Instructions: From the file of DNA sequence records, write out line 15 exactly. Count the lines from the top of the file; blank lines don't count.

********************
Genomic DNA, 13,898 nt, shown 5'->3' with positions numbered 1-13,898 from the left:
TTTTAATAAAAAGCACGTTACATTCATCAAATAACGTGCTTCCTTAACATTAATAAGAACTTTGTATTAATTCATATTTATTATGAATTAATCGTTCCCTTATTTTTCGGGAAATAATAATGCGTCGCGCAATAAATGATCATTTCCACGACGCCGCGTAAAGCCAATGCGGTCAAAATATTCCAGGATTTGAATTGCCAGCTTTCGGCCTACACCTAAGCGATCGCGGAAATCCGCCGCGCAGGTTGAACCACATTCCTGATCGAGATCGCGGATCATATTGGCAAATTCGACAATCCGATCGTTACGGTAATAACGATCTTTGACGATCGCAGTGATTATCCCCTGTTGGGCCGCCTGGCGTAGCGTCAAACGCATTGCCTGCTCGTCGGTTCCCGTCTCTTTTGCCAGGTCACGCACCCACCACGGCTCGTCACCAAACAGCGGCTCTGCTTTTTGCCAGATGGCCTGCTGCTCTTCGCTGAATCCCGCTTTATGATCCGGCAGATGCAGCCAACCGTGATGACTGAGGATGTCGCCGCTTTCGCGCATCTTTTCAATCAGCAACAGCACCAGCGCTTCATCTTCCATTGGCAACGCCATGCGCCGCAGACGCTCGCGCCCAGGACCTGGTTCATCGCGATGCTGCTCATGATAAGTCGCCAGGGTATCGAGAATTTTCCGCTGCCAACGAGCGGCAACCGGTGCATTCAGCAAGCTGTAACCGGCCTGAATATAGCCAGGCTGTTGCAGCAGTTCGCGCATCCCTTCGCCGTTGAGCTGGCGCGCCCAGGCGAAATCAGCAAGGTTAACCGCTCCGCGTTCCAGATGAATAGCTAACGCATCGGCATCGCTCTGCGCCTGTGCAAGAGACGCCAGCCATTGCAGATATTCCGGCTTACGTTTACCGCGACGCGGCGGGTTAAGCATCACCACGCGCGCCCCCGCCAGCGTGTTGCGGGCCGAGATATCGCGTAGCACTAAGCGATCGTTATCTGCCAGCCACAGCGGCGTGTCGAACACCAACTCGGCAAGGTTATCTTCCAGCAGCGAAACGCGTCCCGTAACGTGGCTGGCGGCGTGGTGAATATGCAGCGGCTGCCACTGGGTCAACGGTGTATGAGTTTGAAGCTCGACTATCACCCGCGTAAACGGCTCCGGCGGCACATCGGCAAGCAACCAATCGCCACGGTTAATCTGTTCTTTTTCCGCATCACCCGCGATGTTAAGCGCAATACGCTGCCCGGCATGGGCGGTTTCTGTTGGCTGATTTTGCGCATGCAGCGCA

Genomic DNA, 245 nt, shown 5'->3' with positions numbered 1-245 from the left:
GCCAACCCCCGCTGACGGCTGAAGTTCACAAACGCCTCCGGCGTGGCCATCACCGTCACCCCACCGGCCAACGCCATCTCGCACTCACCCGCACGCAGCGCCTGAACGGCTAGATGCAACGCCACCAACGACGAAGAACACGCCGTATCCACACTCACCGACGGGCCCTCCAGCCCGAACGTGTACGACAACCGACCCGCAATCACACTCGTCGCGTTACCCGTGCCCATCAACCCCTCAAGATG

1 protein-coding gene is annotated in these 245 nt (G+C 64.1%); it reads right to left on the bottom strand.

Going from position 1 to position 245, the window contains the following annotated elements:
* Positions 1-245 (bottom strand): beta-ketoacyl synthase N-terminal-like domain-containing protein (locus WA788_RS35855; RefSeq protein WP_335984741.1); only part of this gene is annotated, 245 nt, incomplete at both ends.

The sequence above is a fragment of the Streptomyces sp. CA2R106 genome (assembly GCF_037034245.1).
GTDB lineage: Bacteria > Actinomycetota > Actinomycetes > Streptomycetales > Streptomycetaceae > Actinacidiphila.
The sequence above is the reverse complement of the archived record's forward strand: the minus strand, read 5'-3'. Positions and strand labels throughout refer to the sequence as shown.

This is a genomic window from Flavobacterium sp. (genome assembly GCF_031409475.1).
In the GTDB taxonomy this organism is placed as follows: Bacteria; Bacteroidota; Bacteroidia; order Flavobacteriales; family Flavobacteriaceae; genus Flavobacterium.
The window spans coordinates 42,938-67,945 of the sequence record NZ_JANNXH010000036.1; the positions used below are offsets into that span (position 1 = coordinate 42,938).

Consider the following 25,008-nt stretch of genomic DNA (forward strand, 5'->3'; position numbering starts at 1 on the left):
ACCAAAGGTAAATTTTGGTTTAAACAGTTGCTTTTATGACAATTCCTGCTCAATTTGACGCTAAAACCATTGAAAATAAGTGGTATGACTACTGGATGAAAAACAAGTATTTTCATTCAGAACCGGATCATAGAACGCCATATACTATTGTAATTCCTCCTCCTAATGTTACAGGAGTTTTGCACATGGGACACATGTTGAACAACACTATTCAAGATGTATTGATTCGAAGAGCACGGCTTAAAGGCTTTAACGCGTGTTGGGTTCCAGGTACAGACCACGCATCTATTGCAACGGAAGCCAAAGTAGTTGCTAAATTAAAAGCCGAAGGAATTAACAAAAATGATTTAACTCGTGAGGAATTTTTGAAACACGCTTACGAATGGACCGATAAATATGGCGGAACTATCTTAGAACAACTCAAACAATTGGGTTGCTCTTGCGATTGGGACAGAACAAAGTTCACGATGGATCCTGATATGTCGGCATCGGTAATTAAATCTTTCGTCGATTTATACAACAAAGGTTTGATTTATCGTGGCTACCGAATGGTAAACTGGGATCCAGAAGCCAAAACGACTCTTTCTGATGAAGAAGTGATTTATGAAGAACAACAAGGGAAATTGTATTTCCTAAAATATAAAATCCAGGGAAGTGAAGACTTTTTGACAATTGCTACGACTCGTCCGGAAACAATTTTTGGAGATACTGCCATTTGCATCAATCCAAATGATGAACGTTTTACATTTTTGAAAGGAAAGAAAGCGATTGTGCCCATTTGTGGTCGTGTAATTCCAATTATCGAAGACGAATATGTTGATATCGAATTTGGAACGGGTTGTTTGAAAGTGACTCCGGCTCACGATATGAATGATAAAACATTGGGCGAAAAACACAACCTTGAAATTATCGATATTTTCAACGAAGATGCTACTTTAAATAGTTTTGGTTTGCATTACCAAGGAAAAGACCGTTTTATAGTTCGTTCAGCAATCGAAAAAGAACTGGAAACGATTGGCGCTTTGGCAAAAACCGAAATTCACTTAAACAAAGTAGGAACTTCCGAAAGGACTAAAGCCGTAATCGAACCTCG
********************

ACCAAAGGTAAATTTTGGTTTAAACAGTTGCTTTTATGACAATTCCTGCTCAATTTGACGCTAAAACCATTGAAAATAAGTGGTATGACTACTGGATGAAAAACAAGTATTTTCATTCAGAACCGGATCATAGAACGCCATATACTATTGTAATTCCTCCTCCTAATGTTACAGGAGTTTTGCACATGGGACACATGTTGAACAACACTATTCAAGATGTATTGATTCGAAGAGCACGGCTTAAAGGCTTTAACGCGTGTTGGGTTCCAGGTACAGACCACGCATCTATTGCAACGGAAGCCAAAGTAGTTGCTAAATTAAAAGCCGAAGGAATTAACAAAAATGATTTAACTCGTGAGGAATTTTTGAAACACGCTTACGAATGGACCGATAAATATGGCGGAACTATCTTAGAACAACTCAAACAATTGGGTTGCTCTTGCGATTGGGACAGAACAAAGTTCACGATGGATCCTGATATGTCGGCATCGGTAATTAAATCTTTCGTCGATTTATACAACAAAGGTTTGATTTATCGTGGCTACCGAATGGTAAACTGGGATCCAGAAGCCAAAACGACTCTTTCTGATGAAGAAGTGATTTATGAAGAACAACAAGGGAAATTGTATTTCCTAAAATATAAAATCCAGGGAAGTGAAGACTTTTTGACAATTGCTACGACTCGTCCGGAAACAATTTTTGGAGATACTGCCATTTGCATCAATCCAAATGATGAACGTTTTACATTTTTGAAAGGAAAGAAAGCGATTGTGCCCATTTGTGGTCGTGTAATTCCAATTATCGAAGACGAATATGTTGATATCGAATTTGGAACGGGTTGTTTGAAAGTGACTCCGGCTCACGATATGAATGATAAAACATTGGGCGAAAAACACAACCTTGAAATTATCGATATTTTCAACGAAGATGCTACTTTAAATAGTTTTGGTTTGCATTACCAAGGAAAAGACCGTTTTATAGTTCGTTCAGCAATCGAAAAAGAACTGGAAACGATTGGCGCTTTGGCAAAAACCGAAATTCACTTAAACAAAGTAGGAACTTCCGAAAGGACTAAAGCCGTAATCGAACCTCG